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Mrs. Miersma is the wife of Rev. Thomas Miersma, missionary in Spokane, Washington. Previous article in this series: October 1, 2006, p. 10.

Continuing to consider the subject of stewardship of the gifts and talents that God has given to us, let us look at ways in which these abilities are developed as our children move into their school years. The purpose of much of their formal education is to bring out and develop their God-given abilities, not only those that are natural gifts, but the abilities they will need in order to labor as citizens of the kingdom of heaven. While this calling and responsibility is ours as parents, we can be grateful for those who also serve as teachers of our covenant children. What a blessing to be able to entrust aspects of this most important labor to godly men and women, who will not see our children’s abilities as matters of pride and vainglory, or as failure and inadequacy, but will hold before them the calling to faithful service with their unique gifts and to an obedient development of their abilities. Ideally, in the school, their service to others will expand beyond their families to the service of fellow-saints.

Not leaving this task simply to the school, we can and must as parents lead and guide our children. As we continue to stress the principles of love and obedience, our children will gradually spend less time playing and more working. Increasingly children will take more responsibility for the development of their own abilities. Since in school much of their time will be directed for them, the temptation for our children may then be to regard “free” time and vacations as simply time to use as they please. While we need not, and indeed ought not, fill every waking moment of our children’s lives with planned activities, neither should they simply be left to while away their time. They need direction. They need an atmosphere that will stimulate growth, exploration, and development. Just as we provide our children with nutritious meals to grow and develop healthy bodies, we will provide a “nutritious” atmosphere to develop their abilities. Expecting our children to flourish in an atmosphere devoted to entertainment, television, videos, electronic and computer games, and mindless toys (just walk through most toy stores today) is like expecting them to grow strong and healthy bodies on sugary snacks and junk food.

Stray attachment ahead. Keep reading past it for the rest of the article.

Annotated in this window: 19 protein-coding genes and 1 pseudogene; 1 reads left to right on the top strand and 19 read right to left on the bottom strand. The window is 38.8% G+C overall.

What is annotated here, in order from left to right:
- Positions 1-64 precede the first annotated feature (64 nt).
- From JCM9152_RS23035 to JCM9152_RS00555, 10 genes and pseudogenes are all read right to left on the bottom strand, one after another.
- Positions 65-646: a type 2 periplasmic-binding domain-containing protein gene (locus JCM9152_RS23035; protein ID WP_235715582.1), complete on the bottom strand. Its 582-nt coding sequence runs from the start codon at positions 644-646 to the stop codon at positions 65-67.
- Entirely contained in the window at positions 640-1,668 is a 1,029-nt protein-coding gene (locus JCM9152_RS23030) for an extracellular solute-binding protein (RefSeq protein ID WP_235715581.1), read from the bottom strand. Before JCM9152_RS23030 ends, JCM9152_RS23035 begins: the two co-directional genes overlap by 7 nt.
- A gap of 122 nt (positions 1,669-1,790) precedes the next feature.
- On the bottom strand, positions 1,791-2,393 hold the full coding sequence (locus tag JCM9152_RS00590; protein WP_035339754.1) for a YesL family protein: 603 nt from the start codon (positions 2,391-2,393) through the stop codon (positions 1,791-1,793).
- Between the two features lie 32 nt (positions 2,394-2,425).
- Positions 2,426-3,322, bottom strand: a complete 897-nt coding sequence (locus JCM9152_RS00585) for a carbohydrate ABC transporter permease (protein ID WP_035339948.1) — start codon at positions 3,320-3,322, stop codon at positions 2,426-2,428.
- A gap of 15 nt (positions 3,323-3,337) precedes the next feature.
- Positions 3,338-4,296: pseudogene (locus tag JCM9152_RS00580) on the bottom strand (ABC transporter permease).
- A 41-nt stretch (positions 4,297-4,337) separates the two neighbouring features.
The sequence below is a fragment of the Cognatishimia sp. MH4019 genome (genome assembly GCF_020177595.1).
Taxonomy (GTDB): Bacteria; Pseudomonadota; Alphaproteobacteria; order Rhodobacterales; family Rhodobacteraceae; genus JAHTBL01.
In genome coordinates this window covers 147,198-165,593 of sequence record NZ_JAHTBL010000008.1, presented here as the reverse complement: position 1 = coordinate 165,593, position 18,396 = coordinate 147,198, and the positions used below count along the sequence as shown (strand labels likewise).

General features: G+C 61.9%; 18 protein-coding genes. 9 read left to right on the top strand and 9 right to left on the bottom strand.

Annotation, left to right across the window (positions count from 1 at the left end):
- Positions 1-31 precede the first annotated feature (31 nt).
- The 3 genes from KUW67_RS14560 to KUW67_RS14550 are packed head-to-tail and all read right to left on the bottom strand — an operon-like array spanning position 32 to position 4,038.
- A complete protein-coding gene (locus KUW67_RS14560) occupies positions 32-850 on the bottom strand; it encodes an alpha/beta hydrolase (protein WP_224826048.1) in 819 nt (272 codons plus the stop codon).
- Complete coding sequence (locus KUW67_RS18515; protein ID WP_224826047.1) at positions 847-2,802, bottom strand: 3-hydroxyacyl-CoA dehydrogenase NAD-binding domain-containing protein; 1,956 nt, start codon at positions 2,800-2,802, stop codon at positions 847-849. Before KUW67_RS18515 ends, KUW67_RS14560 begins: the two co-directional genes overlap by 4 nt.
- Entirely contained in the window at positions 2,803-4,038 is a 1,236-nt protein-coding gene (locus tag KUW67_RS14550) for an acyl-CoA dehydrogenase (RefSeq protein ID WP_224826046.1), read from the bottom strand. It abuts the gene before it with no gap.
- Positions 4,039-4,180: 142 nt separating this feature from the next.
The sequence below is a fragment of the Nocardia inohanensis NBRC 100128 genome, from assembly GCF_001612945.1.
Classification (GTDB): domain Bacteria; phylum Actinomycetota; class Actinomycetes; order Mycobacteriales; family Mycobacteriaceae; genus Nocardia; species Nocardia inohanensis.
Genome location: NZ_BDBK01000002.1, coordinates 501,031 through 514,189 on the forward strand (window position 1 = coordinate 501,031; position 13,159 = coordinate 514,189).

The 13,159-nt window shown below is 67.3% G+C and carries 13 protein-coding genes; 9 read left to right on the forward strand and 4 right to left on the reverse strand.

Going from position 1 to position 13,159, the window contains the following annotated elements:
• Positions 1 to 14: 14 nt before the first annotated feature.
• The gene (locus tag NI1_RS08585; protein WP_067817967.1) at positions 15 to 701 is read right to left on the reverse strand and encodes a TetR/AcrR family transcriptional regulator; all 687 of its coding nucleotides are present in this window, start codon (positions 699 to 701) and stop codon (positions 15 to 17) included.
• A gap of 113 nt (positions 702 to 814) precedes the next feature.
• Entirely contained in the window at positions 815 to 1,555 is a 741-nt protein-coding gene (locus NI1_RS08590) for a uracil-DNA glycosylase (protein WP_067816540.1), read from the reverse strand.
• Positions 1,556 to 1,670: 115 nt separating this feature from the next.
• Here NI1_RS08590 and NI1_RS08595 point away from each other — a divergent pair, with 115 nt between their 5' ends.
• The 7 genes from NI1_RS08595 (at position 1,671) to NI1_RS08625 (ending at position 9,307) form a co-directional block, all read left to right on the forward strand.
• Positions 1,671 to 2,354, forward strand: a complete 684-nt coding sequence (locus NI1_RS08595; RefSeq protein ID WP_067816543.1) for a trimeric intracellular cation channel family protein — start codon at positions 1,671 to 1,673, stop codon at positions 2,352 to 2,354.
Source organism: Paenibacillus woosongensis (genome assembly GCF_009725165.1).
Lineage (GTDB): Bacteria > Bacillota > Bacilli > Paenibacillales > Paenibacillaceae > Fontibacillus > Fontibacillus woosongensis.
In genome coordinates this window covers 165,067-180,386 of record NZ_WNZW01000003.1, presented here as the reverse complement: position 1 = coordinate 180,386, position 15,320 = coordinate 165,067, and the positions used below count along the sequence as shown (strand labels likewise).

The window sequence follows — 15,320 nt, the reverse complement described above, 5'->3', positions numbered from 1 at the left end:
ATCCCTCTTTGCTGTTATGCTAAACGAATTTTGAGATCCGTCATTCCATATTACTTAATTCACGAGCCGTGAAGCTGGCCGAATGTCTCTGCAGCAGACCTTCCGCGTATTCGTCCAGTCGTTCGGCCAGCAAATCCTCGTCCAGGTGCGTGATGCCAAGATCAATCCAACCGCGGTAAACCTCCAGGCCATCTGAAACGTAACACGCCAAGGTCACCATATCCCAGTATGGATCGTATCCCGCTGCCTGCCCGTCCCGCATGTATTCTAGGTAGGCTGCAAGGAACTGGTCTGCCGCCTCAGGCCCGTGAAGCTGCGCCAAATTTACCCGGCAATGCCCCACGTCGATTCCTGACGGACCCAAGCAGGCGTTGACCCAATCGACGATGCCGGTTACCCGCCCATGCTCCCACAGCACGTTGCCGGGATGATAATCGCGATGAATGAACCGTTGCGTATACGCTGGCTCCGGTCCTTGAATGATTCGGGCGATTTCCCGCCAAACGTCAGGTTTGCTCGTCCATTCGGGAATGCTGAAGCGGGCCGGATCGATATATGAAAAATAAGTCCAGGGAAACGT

Further, as we well know, it’s very easy to develop a taste for junk food and reject healthy food. So it is with entertainment. Sinful laziness plagues all of us. It’s much easier for our children to be entertained or to do some minimal amount of work to be entertained. Because it keeps them “out of our hair,” it is often tempting to allow or even encourage this type of activity. Everyone in the family can now be hooked up to his own electronic gadget. Further developing the analogy to junk food, it’s not only more work to make nutritious meals than to open a bag of snacks, but it often makes less mess for us. A “nutritious” environment for our children will create more mess and work for us and them than a plugged-in life. We do not reject technology; we may use it, but let us beware of the temptation to abuse it.

What is an environment that will encourage the development of our and our children’s abilities, abilities like listening and reading with concentration and understanding, logical and critical thinking, expressing the godly thoughts and emotions that live within us by God’s grace in various ways, and the ability to express in word and deed sympathy and compassion for others? Every child of God should seek to develop these gifts or abilities in himself or herself and in his or her children. I hope in a future article to write in more detail about each of these, but in general terms, what kind of atmosphere will foster these abilities?